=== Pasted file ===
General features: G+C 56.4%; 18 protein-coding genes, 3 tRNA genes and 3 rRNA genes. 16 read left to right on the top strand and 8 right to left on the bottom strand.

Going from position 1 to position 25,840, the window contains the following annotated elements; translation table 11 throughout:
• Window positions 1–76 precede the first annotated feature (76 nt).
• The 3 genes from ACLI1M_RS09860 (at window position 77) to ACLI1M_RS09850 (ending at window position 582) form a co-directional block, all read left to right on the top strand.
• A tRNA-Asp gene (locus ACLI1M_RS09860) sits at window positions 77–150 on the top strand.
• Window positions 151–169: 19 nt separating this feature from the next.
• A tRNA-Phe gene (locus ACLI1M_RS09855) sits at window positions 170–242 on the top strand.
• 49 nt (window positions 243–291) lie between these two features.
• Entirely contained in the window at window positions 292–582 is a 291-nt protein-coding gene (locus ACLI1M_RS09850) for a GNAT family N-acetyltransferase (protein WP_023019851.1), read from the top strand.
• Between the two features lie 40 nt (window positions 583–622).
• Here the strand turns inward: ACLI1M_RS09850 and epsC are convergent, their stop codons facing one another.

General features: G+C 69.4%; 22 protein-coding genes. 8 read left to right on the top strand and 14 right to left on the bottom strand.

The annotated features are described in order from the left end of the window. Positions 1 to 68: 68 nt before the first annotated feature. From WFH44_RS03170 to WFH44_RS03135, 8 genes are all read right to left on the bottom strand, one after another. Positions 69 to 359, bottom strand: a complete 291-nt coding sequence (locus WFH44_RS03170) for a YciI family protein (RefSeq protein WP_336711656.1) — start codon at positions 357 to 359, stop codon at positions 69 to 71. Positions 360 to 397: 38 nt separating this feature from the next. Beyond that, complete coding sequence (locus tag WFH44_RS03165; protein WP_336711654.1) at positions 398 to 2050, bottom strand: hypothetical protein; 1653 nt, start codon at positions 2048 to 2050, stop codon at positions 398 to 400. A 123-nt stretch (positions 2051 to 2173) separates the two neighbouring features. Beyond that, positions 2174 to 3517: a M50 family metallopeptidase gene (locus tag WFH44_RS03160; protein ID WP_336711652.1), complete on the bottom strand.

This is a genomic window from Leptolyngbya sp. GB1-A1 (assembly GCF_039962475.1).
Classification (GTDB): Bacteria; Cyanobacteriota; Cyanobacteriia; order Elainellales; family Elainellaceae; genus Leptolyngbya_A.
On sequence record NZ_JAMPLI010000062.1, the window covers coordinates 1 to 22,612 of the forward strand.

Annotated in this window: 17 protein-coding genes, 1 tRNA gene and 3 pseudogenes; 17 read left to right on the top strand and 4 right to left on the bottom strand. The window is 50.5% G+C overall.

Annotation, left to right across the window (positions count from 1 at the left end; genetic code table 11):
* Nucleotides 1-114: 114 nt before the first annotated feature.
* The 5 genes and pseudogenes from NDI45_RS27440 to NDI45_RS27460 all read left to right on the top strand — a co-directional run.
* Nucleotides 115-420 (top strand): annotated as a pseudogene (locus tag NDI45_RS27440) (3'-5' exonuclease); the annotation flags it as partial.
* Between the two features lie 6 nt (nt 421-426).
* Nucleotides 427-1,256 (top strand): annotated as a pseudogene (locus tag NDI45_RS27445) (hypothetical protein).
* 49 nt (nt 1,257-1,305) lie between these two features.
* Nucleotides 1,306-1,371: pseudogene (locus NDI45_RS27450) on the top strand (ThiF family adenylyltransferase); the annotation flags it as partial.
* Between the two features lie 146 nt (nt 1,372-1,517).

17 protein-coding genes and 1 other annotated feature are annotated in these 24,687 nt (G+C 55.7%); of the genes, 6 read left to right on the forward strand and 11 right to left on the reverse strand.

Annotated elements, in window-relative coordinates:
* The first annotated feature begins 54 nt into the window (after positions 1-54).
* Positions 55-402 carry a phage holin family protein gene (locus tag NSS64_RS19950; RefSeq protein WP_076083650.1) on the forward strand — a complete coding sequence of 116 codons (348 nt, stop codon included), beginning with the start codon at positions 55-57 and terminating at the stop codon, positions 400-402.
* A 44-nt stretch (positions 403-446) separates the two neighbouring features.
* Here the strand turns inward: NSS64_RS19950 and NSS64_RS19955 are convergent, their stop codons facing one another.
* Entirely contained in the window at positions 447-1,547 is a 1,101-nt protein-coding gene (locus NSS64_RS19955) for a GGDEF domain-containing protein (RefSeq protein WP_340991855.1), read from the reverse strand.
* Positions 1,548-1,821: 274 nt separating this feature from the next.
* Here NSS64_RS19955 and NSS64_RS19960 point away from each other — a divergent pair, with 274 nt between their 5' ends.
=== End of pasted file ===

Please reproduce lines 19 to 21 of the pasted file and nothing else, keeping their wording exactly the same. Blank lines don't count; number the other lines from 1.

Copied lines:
* Nucleotides 1-114: 114 nt before the first annotated feature.
* The 5 genes and pseudogenes from NDI45_RS27440 to NDI45_RS27460 all read left to right on the top strand — a co-directional run.
* Nucleotides 115-420 (top strand): annotated as a pseudogene (locus tag NDI45_RS27440) (3'-5' exonuclease); the annotation flags it as partial.